A wry and moving debut short story collection from an extraordinary new voice in American fiction, Drinking Coffee Elsewhere crackles with energy, wit and, ultimately, hope. ZZ Packer’s characters are all too human in their struggle to find their own place in the world and include the evangelical Sister Clarice, a group of vengeful Brownies, young Spurgeon Bivens, who has just bailed his father out of jail, and Dina, a college student who undergoes an emotional awakening.
‘There are all kinds of writers in this world but there are only a handful of natural ones…ZZ Packer is one of them. She doesn’t appear to struggle at any point: full-bodied character, honest dialogue, comic brio and that essential, basic human empathy—all of these are conjured by her musical prose and rendered without false notes. She writes a short story with more complexity and kindness than most people can muster in their creaking 500 page novels. It is the kind of brilliance for narrative that should make her peers envious and her readers very, very grateful.’
‘Packer’s debut collection reminds us that no stylistic tour de force—or authorial gamesmanship or flights of language—can ground a story like a well-realized character. This is the old-time religion of storytelling, although Packer’s prose supplies plenty of the edge and energy we expect from contemporary fiction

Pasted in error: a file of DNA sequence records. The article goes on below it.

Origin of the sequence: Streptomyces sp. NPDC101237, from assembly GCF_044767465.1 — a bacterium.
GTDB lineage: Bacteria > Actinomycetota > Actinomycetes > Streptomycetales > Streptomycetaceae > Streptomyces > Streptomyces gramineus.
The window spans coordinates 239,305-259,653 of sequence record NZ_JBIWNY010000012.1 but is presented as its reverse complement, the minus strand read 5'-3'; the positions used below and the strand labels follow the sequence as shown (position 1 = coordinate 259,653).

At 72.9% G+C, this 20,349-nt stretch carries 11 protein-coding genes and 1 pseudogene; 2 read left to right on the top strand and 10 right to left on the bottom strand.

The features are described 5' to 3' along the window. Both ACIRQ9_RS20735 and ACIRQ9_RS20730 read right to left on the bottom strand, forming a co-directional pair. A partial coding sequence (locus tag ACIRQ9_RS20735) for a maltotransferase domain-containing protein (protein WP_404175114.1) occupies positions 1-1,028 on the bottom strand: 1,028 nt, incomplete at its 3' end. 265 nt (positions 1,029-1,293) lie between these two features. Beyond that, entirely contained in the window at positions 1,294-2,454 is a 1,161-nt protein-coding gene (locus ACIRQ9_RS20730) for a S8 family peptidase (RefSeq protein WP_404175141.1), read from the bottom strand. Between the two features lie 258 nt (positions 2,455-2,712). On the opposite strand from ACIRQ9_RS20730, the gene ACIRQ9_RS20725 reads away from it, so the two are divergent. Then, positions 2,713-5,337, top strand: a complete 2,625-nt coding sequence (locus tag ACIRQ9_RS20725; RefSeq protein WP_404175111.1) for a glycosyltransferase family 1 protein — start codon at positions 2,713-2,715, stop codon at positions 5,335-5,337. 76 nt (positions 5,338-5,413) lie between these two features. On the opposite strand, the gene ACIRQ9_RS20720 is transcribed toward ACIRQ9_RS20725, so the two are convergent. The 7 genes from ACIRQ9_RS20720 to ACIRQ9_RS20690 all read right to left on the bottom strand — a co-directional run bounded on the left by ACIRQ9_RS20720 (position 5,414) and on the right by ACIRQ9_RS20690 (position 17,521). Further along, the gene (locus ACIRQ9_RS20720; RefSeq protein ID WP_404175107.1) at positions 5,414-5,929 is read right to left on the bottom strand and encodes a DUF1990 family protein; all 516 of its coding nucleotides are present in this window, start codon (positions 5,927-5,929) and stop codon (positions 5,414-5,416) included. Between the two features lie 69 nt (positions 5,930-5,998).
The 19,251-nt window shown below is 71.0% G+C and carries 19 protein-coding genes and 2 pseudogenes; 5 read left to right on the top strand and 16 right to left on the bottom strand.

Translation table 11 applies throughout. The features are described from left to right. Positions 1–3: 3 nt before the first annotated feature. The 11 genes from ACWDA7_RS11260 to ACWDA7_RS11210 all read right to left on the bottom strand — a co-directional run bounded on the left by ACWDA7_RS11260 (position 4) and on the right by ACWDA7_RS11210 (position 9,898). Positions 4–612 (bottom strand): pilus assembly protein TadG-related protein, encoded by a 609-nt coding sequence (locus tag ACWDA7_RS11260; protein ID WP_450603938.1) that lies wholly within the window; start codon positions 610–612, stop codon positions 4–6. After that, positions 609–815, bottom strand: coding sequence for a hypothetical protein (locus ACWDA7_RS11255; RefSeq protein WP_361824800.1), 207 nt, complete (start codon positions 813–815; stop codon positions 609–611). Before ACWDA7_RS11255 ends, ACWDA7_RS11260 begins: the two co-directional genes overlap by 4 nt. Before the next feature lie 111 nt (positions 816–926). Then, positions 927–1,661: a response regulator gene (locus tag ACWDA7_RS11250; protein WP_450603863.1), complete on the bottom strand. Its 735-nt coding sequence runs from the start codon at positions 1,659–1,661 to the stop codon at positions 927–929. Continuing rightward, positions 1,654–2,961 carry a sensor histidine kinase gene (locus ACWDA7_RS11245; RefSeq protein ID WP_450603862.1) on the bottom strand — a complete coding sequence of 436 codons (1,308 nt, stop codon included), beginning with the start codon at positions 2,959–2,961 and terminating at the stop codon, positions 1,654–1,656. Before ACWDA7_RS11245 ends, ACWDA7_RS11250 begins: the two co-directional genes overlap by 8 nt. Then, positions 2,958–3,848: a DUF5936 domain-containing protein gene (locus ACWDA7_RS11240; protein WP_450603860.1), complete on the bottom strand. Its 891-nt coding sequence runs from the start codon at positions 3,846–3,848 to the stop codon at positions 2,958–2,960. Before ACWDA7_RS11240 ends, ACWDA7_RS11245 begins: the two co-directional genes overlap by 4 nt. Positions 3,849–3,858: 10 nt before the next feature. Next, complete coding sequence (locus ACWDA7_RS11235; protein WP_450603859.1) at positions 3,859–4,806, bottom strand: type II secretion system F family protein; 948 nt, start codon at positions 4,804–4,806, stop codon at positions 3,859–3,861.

‘Packer casts an eye both humorous and merciless upon her characters, putting them, in the tradition of Flannery O'Connor, to tests of faith, family, friendship, love, and self that can approach almost biblical dimensions…What these stories share is a keen feel for marginalized characters, for lives made vivid by the search for what sustenance can be found at society’s fringes. Packer’s insights into the black experience in America past and present offer fertile ground for her to explore in these incandescent yet tough-as-nails narratives.’
‘A debut collection that cuts to the bone of human experience and packs a lasting wallop.’
‘ZZ Packer razzles, dazzles, amuses, and touches in her glittering debut story collection…Drinking Coffee Elsewhere considers the experience of African-American girls and young women from an entirely fresh perspective: acerbic, satirical, hilarious, nuanced, as fiercely unsentimental and deliciously subtle as Jane Austen. Her prickly, sympathetic narrators are blessed and cursed by being just a bit smarter and more vulnerable than the world around them, and none of them miss a beat as they register the ways in which children and adults indulge in tiny self-deceptions and make the daily compromises necessary to protect themselves—and to survive—It’s a pleasure to watch the deftness with which Packer turns a phrase, and to experience the sharpness and compassion with which she confronts the complexities of race, class, age, sex, nationality, family ties, and the wrenching, heartening, inescapable problem of simply being human.’